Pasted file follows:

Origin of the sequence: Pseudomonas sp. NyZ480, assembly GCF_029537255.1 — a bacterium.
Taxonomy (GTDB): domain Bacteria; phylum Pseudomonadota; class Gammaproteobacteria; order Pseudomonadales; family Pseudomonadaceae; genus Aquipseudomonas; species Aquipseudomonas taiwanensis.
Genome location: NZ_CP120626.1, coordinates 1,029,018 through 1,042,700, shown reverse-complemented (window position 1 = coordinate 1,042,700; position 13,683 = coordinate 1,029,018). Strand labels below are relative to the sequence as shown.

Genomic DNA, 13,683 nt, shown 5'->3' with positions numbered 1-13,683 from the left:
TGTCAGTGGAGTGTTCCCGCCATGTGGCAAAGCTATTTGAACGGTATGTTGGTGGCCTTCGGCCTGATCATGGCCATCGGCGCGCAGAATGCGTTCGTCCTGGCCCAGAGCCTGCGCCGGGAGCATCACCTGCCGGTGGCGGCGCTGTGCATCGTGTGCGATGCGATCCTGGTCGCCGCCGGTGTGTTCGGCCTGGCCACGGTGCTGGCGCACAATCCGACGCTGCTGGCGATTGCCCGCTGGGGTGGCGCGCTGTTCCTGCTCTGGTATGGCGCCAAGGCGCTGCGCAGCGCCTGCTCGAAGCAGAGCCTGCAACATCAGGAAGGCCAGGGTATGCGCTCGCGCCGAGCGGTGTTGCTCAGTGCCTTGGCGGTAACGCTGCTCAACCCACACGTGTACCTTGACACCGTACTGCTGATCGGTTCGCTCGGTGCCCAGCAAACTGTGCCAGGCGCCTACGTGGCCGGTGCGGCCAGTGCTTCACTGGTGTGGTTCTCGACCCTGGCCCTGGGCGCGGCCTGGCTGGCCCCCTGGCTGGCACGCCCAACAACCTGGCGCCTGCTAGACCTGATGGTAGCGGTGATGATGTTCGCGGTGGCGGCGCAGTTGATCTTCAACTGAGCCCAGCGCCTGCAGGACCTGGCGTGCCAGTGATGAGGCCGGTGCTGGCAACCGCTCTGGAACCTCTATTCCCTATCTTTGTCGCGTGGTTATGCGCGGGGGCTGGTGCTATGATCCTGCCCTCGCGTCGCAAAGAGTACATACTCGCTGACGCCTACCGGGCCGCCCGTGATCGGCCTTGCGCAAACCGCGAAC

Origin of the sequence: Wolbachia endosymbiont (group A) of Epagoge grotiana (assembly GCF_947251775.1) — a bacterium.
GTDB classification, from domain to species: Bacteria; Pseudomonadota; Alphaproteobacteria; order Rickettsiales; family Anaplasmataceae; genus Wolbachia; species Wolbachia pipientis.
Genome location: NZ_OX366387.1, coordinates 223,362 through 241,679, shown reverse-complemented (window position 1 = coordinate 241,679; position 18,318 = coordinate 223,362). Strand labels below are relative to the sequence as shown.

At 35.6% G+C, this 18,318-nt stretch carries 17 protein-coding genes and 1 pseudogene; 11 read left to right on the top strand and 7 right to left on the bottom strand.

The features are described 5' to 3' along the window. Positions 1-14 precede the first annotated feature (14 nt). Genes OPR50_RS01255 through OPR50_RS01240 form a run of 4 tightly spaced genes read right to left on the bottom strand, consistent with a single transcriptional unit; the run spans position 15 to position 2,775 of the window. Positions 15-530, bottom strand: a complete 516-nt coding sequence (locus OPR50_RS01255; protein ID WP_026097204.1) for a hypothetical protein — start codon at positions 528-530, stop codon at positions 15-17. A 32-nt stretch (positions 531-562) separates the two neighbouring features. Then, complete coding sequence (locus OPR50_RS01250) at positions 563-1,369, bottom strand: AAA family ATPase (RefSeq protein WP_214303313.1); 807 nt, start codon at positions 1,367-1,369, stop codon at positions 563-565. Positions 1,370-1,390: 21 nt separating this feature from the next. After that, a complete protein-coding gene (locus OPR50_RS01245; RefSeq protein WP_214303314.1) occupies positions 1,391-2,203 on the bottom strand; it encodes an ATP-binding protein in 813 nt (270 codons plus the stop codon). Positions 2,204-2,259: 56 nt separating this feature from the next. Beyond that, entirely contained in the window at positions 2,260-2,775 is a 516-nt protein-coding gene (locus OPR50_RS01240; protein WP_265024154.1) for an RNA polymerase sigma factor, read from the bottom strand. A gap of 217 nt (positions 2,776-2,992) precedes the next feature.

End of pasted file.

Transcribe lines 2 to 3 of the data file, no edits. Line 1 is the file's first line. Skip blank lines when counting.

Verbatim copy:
Taxonomy (GTDB): domain Bacteria; phylum Pseudomonadota; class Gammaproteobacteria; order Pseudomonadales; family Pseudomonadaceae; genus Aquipseudomonas; species Aquipseudomonas taiwanensis.
Genome location: NZ_CP120626.1, coordinates 1,029,018 through 1,042,700, shown reverse-complemented (window position 1 = coordinate 1,042,700; position 13,683 = coordinate 1,029,018). Strand labels below are relative to the sequence as shown.